However, the most compelling aspect of her time at WBAI is that this is where Liza met and fell in love with Alix Dobkin, a folksinger who went on to produce the first all Lesbian record album, Lavender Jane Loves Women. To quote Alix about the event: "We came out from the rooftops, we were so ready, and practically moments after, we came out on Liza’s radio show." As Liza wrote about it in her later magazine, DYKE: A Quarterly: "In 1971 I would occasionally have women musicians on my radio show. None were feminists, certainly their music was not directed to women. Several women sent tapes of their music to me. None of these women had any talent for writing or singing. I used to say over the air that I was looking for women musicians to play on the show, and one day, Alix Dobkin called me and told me she sang and wrote and would like to be on Electra. I scheduled her to appear on Dec 13, 1971. A few hours before airtime I realized that she was to be my only guest for a five-hour live show, and I had never even heard her. We went on the air, we talked for a little while and then she sang a song she had just written, ‘My Kind of Girl.’ I couldn’t believe my ears. She was fantastic. She sang about a dozen songs, we talked some, and we had to go off the air early because of transmitter difficulties. Two months later we were lovers, four months after that I was fired."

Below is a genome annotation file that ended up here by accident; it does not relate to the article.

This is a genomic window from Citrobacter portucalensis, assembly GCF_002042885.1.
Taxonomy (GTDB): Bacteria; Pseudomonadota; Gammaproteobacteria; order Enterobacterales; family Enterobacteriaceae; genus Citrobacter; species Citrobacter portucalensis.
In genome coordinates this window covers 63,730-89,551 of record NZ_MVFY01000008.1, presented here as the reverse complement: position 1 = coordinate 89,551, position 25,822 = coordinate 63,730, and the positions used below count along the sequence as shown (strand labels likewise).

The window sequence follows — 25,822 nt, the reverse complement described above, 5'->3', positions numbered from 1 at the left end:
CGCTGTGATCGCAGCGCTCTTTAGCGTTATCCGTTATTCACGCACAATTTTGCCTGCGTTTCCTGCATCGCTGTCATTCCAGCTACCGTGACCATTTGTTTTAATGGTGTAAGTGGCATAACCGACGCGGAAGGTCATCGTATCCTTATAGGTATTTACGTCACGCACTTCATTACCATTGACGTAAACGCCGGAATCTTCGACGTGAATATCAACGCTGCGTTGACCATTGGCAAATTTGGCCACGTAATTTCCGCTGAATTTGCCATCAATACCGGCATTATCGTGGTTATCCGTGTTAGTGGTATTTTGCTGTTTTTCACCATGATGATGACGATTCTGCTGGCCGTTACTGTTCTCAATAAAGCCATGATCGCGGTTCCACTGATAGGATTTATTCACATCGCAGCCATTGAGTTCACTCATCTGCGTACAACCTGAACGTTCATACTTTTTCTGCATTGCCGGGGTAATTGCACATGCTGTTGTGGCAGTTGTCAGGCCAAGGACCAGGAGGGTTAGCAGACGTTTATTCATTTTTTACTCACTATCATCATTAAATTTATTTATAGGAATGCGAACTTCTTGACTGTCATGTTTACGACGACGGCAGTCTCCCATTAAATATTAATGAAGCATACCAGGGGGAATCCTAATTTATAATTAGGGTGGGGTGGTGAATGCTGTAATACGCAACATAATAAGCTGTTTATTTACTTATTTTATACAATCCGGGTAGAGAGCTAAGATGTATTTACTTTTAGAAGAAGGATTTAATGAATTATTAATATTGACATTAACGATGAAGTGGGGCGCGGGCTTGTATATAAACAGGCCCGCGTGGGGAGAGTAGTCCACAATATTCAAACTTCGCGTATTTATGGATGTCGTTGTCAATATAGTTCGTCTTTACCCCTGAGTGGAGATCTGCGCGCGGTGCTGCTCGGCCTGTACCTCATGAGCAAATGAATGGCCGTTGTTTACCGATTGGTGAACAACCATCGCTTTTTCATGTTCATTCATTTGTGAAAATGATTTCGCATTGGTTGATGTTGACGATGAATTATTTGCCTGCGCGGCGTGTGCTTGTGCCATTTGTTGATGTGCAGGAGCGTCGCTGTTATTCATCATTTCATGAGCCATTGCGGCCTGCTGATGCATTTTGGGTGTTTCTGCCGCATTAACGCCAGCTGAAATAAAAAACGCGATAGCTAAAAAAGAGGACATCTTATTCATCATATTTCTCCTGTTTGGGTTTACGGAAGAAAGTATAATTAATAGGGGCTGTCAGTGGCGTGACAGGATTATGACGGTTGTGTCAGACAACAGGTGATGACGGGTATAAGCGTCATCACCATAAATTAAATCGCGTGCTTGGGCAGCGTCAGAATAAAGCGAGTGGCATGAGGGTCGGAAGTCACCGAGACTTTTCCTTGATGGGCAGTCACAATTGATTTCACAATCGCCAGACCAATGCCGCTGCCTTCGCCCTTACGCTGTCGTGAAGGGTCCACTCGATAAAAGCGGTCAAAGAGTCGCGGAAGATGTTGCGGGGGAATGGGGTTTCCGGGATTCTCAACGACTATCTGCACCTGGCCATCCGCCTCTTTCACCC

As Alix elucidates after that first show together, "Her mother phoned her the next day. 'What was going on with you two last night?' Neither Liza nor I really knew until Valentine’s Day two months later, when we finally slept together. Earlier, I had written 'The Woman in Your Life is You' as an intro for her show, but she used it as an outro for a later show which she called Electra. Our politics accelerated in the hotbed of feminism inflaming NYC in 1972 and Liza decided that on her new show, Dyke Salad, she would not speak to men during the call-in portion of the show, so she hung up on them, a practice which got her fired." This song, "The Woman In Your Life Is You", has become a Lesbian-feminist anthem for an entire generation.